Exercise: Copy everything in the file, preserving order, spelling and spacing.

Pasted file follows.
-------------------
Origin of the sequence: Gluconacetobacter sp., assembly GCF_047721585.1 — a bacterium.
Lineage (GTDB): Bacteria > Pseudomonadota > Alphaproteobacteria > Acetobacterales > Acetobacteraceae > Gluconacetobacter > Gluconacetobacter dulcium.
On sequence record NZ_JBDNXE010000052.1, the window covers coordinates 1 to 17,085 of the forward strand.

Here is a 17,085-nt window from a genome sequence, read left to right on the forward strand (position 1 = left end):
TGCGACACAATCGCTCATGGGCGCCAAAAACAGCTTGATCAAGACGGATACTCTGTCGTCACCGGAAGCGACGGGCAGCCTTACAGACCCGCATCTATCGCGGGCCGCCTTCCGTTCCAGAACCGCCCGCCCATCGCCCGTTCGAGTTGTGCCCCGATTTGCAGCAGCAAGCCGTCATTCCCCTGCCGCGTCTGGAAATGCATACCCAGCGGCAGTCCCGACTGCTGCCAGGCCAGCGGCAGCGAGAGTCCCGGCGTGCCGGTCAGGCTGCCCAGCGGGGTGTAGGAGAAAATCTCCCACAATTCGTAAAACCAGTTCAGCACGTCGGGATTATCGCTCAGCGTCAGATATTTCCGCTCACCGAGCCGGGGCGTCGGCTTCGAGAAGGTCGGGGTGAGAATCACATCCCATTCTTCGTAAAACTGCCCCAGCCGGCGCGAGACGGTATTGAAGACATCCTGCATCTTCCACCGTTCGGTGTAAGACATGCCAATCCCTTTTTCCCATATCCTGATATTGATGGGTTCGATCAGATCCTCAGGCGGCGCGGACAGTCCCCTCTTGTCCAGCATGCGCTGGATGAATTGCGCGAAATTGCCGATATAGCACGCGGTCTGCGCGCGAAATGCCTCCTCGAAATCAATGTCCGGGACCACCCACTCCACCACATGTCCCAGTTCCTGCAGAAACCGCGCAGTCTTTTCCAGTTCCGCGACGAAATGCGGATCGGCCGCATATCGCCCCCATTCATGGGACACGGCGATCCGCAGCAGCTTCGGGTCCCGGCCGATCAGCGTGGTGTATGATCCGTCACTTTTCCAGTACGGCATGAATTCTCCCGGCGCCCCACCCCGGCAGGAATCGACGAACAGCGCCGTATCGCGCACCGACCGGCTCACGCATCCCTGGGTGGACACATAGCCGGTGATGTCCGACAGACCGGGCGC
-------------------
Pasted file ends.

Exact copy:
Origin of the sequence: Gluconacetobacter sp., assembly GCF_047721585.1 — a bacterium.
Lineage (GTDB): Bacteria > Pseudomonadota > Alphaproteobacteria > Acetobacterales > Acetobacteraceae > Gluconacetobacter > Gluconacetobacter dulcium.
On sequence record NZ_JBDNXE010000052.1, the window covers coordinates 1 to 17,085 of the forward strand.

Here is a 17,085-nt window from a genome sequence, read left to right on the forward strand (position 1 = left end):
TGCGACACAATCGCTCATGGGCGCCAAAAACAGCTTGATCAAGACGGATACTCTGTCGTCACCGGAAGCGACGGGCAGCCTTACAGACCCGCATCTATCGCGGGCCGCCTTCCGTTCCAGAACCGCCCGCCCATCGCCCGTTCGAGTTGTGCCCCGATTTGCAGCAGCAAGCCGTCATTCCCCTGCCGCGTCTGGAAATGCATACCCAGCGGCAGTCCCGACTGCTGCCAGGCCAGCGGCAGCGAGAGTCCCGGCGTGCCGGTCAGGCTGCCCAGCGGGGTGTAGGAGAAAATCTCCCACAATTCGTAAAACCAGTTCAGCACGTCGGGATTATCGCTCAGCGTCAGATATTTCCGCTCACCGAGCCGGGGCGTCGGCTTCGAGAAGGTCGGGGTGAGAATCACATCCCATTCTTCGTAAAACTGCCCCAGCCGGCGCGAGACGGTATTGAAGACATCCTGCATCTTCCACCGTTCGGTGTAAGACATGCCAATCCCTTTTTCCCATATCCTGATATTGATGGGTTCGATCAGATCCTCAGGCGGCGCGGACAGTCCCCTCTTGTCCAGCATGCGCTGGATGAATTGCGCGAAATTGCCGATATAGCACGCGGTCTGCGCGCGAAATGCCTCCTCGAAATCAATGTCCGGGACCACCCACTCCACCACATGTCCCAGTTCCTGCAGAAACCGCGCAGTCTTTTCCAGTTCCGCGACGAAATGCGGATCGGCCGCATATCGCCCCCATTCATGGGACACGGCGATCCGCAGCAGCTTCGGGTCCCGGCCGATCAGCGTGGTGTATGATCCGTCACTTTTCCAGTACGGCATGAATTCTCCCGGCGCCCCACCCCGGCAGGAATCGACGAACAGCGCCGTATCGCGCACCGACCGGCTCACGCATCCCTGGGTGGACACATAGCCGGTGATGTCCGACAGACCGGGCGC